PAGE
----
And he came into all the country about Jordan, preaching the baptism of repentance for the remission of sins;
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I. HISTORICALLY. Jesus, as his name indicated, came to be a Savior; but he came to bring a very different salvation from that which was expected of him. His contemporaries were not aware that they themselves were in any need of salvation. They supposed it was their political condition which needed to undergo a change. They were full of a fatal self-sufficiency so far as their own character was concerned; they esteemed themselves the prime favorites of Heaven, and thought that, when the great Deliverer appeared, it would be entirely on their behalf, in order that they might be restored to their rightful place and assume the government they believed themselves so worthy to conduct. If they were to receive, with any cordiality of welcome, a Savior who came to save them, to deliver them from guilt, it was necessary that a voice should be heard speaking in plainest tones breaking through the hard crust of complacency and delusion, working conviction of guilt within the soul; it behoved that he should come "preaching the baptism of repentance for the remission of sins." Thus did John "prepare the way" for Jesus - the apostle of repentance for the Savior of mankind.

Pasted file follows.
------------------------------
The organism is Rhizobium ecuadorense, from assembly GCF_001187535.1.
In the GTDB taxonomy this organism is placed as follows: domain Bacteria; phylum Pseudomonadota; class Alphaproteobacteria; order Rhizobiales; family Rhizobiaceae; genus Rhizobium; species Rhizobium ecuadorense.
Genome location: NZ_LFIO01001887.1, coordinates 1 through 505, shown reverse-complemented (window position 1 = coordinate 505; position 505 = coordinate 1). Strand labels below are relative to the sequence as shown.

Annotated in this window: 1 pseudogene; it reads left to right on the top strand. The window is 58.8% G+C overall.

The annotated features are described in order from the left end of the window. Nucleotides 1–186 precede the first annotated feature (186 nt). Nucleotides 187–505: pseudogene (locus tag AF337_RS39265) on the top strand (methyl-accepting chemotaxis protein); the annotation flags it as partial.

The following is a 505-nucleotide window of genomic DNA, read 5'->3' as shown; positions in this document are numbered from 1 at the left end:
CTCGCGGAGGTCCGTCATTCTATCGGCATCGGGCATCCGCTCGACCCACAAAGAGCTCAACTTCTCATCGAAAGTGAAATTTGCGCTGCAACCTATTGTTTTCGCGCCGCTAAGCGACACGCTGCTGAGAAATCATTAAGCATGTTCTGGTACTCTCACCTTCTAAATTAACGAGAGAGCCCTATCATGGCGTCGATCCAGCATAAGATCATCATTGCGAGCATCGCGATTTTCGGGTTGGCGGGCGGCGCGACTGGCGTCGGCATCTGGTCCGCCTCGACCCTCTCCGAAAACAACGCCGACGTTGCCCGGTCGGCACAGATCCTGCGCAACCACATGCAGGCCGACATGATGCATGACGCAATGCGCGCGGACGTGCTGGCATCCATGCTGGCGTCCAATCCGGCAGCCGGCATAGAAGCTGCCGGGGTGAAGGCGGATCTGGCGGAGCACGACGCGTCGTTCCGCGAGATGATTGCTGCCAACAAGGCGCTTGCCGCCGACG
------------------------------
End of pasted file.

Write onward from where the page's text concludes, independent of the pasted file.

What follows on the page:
II. EXPERIMENTALLY. That which was the historical order is also the order in our heart's experience. We repent of sin before we know the Savior so as to possess his full salvation. It is indeed true that the Words of Jesus Christ, the view of his holy life, the consideration of his dying love - that this is a power working, and working mightily, for repentance on the soul; yet must there be repentance, as an existing condition of mind, for a true and full appreciation of the great service Jesus Christ offers to render to us. We cannot rejoice in him as in our Divine Savior, redeeming us from the penalty and the curse of sin, until we have known and felt our own unworthiness and wrong-doing.
1. This is the scriptural doctrine. Our Lord, before he left his apostles, instructed them to preach "repentance and remission of sins in his:Name among all nations" (Luke 24:47). Peter said, "Repent... for the remission of sins" (Acts 2:38). Paul testified to Jews and Greeks "repentance toward God, and faith toward our Lord Jesus Christ" (Acts 20:21). John wrote, as he doubtless preached," If we say that we have no sin, we deceive ourselves... if we confess our sins, he is faithful and just to forgive us our sins, and to cleanse us from all unrighteoushess" (1 John 1:8, 9).
2. This is the obvious spiritual order. For how can we make our appeal to Christ, how can we put our trust in him as in our Divine Redeemer and the Propitiation for our sins, until we have recognized in ourselves the sinners that we are? For this there is necessary;
(1) The idea of sin - in many hearts, in many places, found to be wholly wanting, and having to be planted there.
(2) The sense of sin - absent from a great many more; absent, it may be, because it is forgotten that our guiltiness before God is not only nor chiefly found in doing what he has forbidden, but in withholding what he has desired and required of us, in the non-payment of the "ten thousand talents" of reverence and gratitude and service we owe him.
(3) Shame for sin, and a strong and deep desire to be cleansed from its evil stain. This true penitence brings us in eagerness and hope to the feet and to the cross of the Divine Savior. - C.
Parallel VersesKJV: And he came into all the country about Jordan, preaching the baptism of repentance for the remission of sins;